In the e-discovery business, kCura Relativity is the big gorilla, and I’ve been working with kCura and their clients since 2011. I think it’s one of the most interesting businesses I’ve ever worked with – up there with StackOverflow – and like Stack, they’re really open with their customers.
Today marks my second year being at Relativity Fest, the conference for Relativity users, and I’m presenting two sessions on performance tuning Relativity’s SQL Servers.
First, A Quick Introduction to Electronic Discovery
kCura Relativity is a popular hub for this whole process, and it uses Microsoft SQL Server as a database back end. I first started working with kCura when Andrew Sieja approached me in 2011, and we’ve had a great relationship ever since. I really like this industry because it’s facing and solving so many cool technical, logistical, and legal challenges.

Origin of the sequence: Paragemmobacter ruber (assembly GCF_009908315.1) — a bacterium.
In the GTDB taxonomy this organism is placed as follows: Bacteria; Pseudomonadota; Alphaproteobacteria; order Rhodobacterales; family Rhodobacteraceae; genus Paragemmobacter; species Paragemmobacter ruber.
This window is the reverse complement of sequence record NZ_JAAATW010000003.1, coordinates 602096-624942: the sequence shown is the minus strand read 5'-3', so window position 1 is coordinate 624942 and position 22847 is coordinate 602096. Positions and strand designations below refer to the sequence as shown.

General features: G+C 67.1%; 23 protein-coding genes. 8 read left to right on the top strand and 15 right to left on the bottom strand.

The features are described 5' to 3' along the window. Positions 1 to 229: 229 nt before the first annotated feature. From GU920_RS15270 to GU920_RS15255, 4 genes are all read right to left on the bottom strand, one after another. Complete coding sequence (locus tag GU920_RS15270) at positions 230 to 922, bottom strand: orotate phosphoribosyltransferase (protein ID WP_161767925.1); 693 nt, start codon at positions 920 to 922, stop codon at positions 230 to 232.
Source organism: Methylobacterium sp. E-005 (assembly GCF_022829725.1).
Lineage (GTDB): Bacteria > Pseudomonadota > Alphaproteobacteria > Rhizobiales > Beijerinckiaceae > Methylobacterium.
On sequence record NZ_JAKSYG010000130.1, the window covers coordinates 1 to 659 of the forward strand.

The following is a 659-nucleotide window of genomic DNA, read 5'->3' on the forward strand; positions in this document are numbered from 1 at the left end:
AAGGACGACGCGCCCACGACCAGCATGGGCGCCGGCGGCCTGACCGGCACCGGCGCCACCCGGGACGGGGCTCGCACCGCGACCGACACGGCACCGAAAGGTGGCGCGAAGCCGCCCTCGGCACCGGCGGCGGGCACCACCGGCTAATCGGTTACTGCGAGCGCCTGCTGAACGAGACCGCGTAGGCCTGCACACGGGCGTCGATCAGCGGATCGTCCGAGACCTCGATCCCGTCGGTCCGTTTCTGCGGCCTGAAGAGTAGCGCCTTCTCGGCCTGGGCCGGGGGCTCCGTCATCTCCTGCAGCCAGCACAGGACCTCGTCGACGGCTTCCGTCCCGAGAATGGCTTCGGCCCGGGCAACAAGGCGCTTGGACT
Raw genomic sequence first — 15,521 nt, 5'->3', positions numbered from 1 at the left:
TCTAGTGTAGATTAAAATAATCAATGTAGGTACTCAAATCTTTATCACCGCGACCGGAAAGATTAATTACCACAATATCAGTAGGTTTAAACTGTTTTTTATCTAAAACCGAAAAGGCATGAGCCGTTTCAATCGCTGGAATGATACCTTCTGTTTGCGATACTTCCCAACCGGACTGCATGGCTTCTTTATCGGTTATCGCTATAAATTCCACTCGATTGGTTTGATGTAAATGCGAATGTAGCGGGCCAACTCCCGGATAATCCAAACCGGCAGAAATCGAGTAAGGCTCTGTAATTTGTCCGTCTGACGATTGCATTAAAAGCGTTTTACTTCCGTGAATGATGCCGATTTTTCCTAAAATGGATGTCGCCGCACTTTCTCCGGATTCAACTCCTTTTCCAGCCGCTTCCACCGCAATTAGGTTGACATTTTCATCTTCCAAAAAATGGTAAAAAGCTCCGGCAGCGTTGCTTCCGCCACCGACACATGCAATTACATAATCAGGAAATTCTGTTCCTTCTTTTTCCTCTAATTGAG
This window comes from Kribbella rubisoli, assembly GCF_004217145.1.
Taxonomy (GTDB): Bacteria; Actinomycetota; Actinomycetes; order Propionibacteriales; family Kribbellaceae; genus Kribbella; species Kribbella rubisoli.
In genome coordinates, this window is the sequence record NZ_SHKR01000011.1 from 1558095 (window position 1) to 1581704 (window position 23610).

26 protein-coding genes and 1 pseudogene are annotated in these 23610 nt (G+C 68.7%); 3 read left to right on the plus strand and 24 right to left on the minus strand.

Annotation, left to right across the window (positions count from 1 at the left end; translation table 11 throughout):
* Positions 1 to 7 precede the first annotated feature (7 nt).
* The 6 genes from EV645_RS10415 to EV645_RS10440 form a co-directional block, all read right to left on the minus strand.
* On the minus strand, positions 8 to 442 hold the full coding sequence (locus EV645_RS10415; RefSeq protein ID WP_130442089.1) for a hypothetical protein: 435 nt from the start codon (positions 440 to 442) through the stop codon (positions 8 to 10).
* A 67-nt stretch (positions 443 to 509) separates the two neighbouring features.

How Relativity Uses SQL Server
How Relativity Challenges SQL Server
The Easy, Expensive Way to Tune Relativity’s SQL Server
The Hard but Cheaper Way to Performance Tune
The Bottom Line on Scaling kCura Relativity
It’s really just like performance tuning any other database: when you blow past a terabyte of data, and you’re doing a combination of OLTP and reporting-style access, you’re going to have to roll up your sleeves.
It doesn’t matter whether the app is homegrown or from an ISV – the DBA needs to:
- Know the database schema well
- Know the queries well
- Know how hardware can offset query and schema challenges
- Know when to turn SQL Server’s knobs (and when not to)
This is another sort of work/day job related kind of post. We're a very very very heavy user of kCura's Relativity (i.e.vendor record setting kind of heavy) so when I saw this article (and given Brent's name has come up in a few meetings, "We should get...") I had to capture this post.
One thing to note, that much of the advice works for nearly any system using SQL Server as it's data store.